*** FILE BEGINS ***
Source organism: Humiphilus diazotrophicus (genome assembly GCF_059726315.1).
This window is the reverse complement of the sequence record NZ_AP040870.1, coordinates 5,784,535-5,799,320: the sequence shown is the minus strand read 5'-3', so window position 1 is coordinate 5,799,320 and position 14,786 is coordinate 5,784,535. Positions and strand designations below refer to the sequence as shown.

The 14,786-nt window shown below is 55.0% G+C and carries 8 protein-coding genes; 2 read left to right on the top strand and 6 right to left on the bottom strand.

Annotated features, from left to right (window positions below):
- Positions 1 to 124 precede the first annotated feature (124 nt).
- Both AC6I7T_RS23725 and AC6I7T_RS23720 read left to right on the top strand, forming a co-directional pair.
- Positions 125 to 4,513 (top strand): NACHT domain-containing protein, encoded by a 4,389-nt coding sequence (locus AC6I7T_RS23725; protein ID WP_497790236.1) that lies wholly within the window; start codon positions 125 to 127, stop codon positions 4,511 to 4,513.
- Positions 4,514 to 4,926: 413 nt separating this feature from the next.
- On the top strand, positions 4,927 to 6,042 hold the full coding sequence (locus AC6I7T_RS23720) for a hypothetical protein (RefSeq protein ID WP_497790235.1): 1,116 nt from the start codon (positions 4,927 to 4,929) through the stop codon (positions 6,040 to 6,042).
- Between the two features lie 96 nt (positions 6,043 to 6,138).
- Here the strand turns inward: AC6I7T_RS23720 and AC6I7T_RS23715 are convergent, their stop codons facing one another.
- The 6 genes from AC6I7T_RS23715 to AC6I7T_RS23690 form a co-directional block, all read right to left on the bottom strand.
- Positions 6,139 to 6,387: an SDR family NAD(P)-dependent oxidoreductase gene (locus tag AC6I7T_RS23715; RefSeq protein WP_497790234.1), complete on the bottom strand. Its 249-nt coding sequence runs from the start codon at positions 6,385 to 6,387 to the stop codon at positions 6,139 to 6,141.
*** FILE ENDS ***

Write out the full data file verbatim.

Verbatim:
Source organism: Humiphilus diazotrophicus (genome assembly GCF_059726315.1).
This window is the reverse complement of the sequence record NZ_AP040870.1, coordinates 5,784,535-5,799,320: the sequence shown is the minus strand read 5'-3', so window position 1 is coordinate 5,799,320 and position 14,786 is coordinate 5,784,535. Positions and strand designations below refer to the sequence as shown.

The 14,786-nt window shown below is 55.0% G+C and carries 8 protein-coding genes; 2 read left to right on the top strand and 6 right to left on the bottom strand.

Annotated features, from left to right (window positions below):
- Positions 1 to 124 precede the first annotated feature (124 nt).
- Both AC6I7T_RS23725 and AC6I7T_RS23720 read left to right on the top strand, forming a co-directional pair.
- Positions 125 to 4,513 (top strand): NACHT domain-containing protein, encoded by a 4,389-nt coding sequence (locus AC6I7T_RS23725; protein ID WP_497790236.1) that lies wholly within the window; start codon positions 125 to 127, stop codon positions 4,511 to 4,513.
- Positions 4,514 to 4,926: 413 nt separating this feature from the next.
- On the top strand, positions 4,927 to 6,042 hold the full coding sequence (locus AC6I7T_RS23720) for a hypothetical protein (RefSeq protein ID WP_497790235.1): 1,116 nt from the start codon (positions 4,927 to 4,929) through the stop codon (positions 6,040 to 6,042).
- Between the two features lie 96 nt (positions 6,043 to 6,138).
- Here the strand turns inward: AC6I7T_RS23720 and AC6I7T_RS23715 are convergent, their stop codons facing one another.
- The 6 genes from AC6I7T_RS23715 to AC6I7T_RS23690 form a co-directional block, all read right to left on the bottom strand.
- Positions 6,139 to 6,387: an SDR family NAD(P)-dependent oxidoreductase gene (locus tag AC6I7T_RS23715; RefSeq protein WP_497790234.1), complete on the bottom strand. Its 249-nt coding sequence runs from the start codon at positions 6,385 to 6,387 to the stop codon at positions 6,139 to 6,141.